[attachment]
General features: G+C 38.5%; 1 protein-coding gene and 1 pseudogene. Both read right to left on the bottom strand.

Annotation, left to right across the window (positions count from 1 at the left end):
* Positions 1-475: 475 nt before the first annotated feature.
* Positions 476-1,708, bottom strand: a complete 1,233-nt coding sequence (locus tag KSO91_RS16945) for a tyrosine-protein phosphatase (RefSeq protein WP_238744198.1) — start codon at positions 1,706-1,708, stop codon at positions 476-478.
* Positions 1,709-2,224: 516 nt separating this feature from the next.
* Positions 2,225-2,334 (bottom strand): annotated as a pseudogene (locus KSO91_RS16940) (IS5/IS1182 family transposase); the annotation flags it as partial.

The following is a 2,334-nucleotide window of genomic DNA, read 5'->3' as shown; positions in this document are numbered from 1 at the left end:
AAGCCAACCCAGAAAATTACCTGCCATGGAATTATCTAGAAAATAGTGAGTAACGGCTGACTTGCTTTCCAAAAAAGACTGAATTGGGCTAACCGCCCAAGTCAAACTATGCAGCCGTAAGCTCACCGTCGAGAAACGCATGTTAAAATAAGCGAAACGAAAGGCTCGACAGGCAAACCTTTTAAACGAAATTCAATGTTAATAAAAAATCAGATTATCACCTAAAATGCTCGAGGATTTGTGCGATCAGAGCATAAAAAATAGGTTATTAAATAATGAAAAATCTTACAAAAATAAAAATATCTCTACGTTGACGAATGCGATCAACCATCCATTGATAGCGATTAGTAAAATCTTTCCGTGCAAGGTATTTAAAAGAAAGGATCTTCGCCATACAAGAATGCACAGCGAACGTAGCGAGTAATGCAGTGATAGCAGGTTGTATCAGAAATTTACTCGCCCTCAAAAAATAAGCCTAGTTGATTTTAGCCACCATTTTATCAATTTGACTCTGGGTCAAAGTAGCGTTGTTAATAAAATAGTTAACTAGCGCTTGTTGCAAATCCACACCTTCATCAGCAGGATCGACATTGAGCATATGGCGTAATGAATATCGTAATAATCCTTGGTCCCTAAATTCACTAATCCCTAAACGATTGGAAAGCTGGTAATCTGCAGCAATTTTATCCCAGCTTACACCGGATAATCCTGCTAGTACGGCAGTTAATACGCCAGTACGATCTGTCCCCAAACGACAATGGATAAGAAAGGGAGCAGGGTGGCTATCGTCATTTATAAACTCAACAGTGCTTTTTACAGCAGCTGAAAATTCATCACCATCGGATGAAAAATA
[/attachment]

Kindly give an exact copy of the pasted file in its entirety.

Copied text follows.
General features: G+C 38.5%; 1 protein-coding gene and 1 pseudogene. Both read right to left on the bottom strand.

Annotation, left to right across the window (positions count from 1 at the left end):
* Positions 1-475: 475 nt before the first annotated feature.
* Positions 476-1,708, bottom strand: a complete 1,233-nt coding sequence (locus tag KSO91_RS16945) for a tyrosine-protein phosphatase (RefSeq protein WP_238744198.1) — start codon at positions 1,706-1,708, stop codon at positions 476-478.
* Positions 1,709-2,224: 516 nt separating this feature from the next.
* Positions 2,225-2,334 (bottom strand): annotated as a pseudogene (locus KSO91_RS16940) (IS5/IS1182 family transposase); the annotation flags it as partial.

The following is a 2,334-nucleotide window of genomic DNA, read 5'->3' as shown; positions in this document are numbered from 1 at the left end:
AAGCCAACCCAGAAAATTACCTGCCATGGAATTATCTAGAAAATAGTGAGTAACGGCTGACTTGCTTTCCAAAAAAGACTGAATTGGGCTAACCGCCCAAGTCAAACTATGCAGCCGTAAGCTCACCGTCGAGAAACGCATGTTAAAATAAGCGAAACGAAAGGCTCGACAGGCAAACCTTTTAAACGAAATTCAATGTTAATAAAAAATCAGATTATCACCTAAAATGCTCGAGGATTTGTGCGATCAGAGCATAAAAAATAGGTTATTAAATAATGAAAAATCTTACAAAAATAAAAATATCTCTACGTTGACGAATGCGATCAACCATCCATTGATAGCGATTAGTAAAATCTTTCCGTGCAAGGTATTTAAAAGAAAGGATCTTCGCCATACAAGAATGCACAGCGAACGTAGCGAGTAATGCAGTGATAGCAGGTTGTATCAGAAATTTACTCGCCCTCAAAAAATAAGCCTAGTTGATTTTAGCCACCATTTTATCAATTTGACTCTGGGTCAAAGTAGCGTTGTTAATAAAATAGTTAACTAGCGCTTGTTGCAAATCCACACCTTCATCAGCAGGATCGACATTGAGCATATGGCGTAATGAATATCGTAATAATCCTTGGTCCCTAAATTCACTAATCCCTAAACGATTGGAAAGCTGGTAATCTGCAGCAATTTTATCCCAGCTTACACCGGATAATCCTGCTAGTACGGCAGTTAATACGCCAGTACGATCTGTCCCCAAACGACAATGGATAAGAAAGGGAGCAGGGTGGCTATCGTCATTTATAAACTCAACAGTGCTTTTTACAGCAGCTGAAAATTCATCACCATCGGATGAAAAATA